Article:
Published: Wed, September 12, 2018
Sport | By Kayla Schwartz

Woods calls Nike Kaepernick ad a ‘beautiful spot’

Woods calls Nike Kaepernick ad a ‘beautiful spot’

Despite the backlash, Nike reported a 31-percent increase in online sales over Labor Day weekend compared to the same period a year ago. That year, he began kneeling during the National Anthem to raise awareness about police brutality against African-Americans and other racial injustices.

"There was speculation that the Nike/Kaepernick campaign would lead to a drop in sales, but our data over the last week does not support that theory", Hetal Pandya, co-founder of Edison Trends, tells Marketwatch. People threatened boycotts and posted videos and photos of shoes set on fire, Nike gear thrown in the trash and swoosh logos cut out of products. Despite the stock price fluctuation obsessions from right-leaning I-told-you-so pundits who hope to blame all the problems of modern American sports on anyone who: (1) thinks differently than they do; and (2) dares to say so, the numbers never lie.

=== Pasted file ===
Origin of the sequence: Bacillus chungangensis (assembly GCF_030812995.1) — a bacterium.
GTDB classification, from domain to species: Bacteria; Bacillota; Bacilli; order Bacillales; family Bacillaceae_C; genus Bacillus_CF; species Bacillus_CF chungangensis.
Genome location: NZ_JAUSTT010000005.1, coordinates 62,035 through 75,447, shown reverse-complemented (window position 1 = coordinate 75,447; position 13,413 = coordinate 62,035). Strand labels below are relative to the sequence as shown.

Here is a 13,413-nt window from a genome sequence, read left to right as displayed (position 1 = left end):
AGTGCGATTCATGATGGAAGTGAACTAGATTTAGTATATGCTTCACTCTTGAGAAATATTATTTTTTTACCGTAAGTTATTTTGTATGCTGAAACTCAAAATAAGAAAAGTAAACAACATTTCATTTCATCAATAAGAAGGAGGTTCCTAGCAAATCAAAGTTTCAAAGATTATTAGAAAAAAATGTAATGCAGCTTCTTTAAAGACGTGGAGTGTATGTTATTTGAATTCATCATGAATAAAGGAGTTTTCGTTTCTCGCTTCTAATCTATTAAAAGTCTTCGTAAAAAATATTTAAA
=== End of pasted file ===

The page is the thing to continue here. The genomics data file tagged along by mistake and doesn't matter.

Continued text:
"In their new ad campaign, we believe Nike executives are promoting an attitude of division and disrespect toward America", said College of the Ozarks President Jerry C. Davis.

Kneeling players have repeatedly been rebuked by President Donald Trump and Vice President Mike Pence among others. "Strong beliefs and tribalism probably mean more consumer decisions are made based on whether people or businesses are similar to them or not". "It's a handsome spot".

FIRST LOOK: New Nike "Just Do It" ad, voiced by @Kaepernick7, scheduled to air, as of now, on tomorrow night's Falcons-Eagles season opener. I wonder if they had any idea that it would be this way?

Le'Veon Bell used emoji to respond to Steelers tie
Ben Roethlisberger turned the ball over four times, including a fumble in overtime that should have ended the game. Harrison wasn't the only offending Cleveland player as the Browns were called for 11 penalties for 87 yards.

Woods has been endorsed by Nike his whole career.

What was Nike thinking?

At a rally in Montana last week, Trump said he didn't think Nike's endorsement deal with Kaepernick was appropriate.

The comedian, who is now more well known for releasing sometimes head-scratching paintings through Twitter than anything else, released a painting celebrating Nike's partnership with Kaepernick.

The commercial this week has elicited strong reactions on both sides toward Nike.

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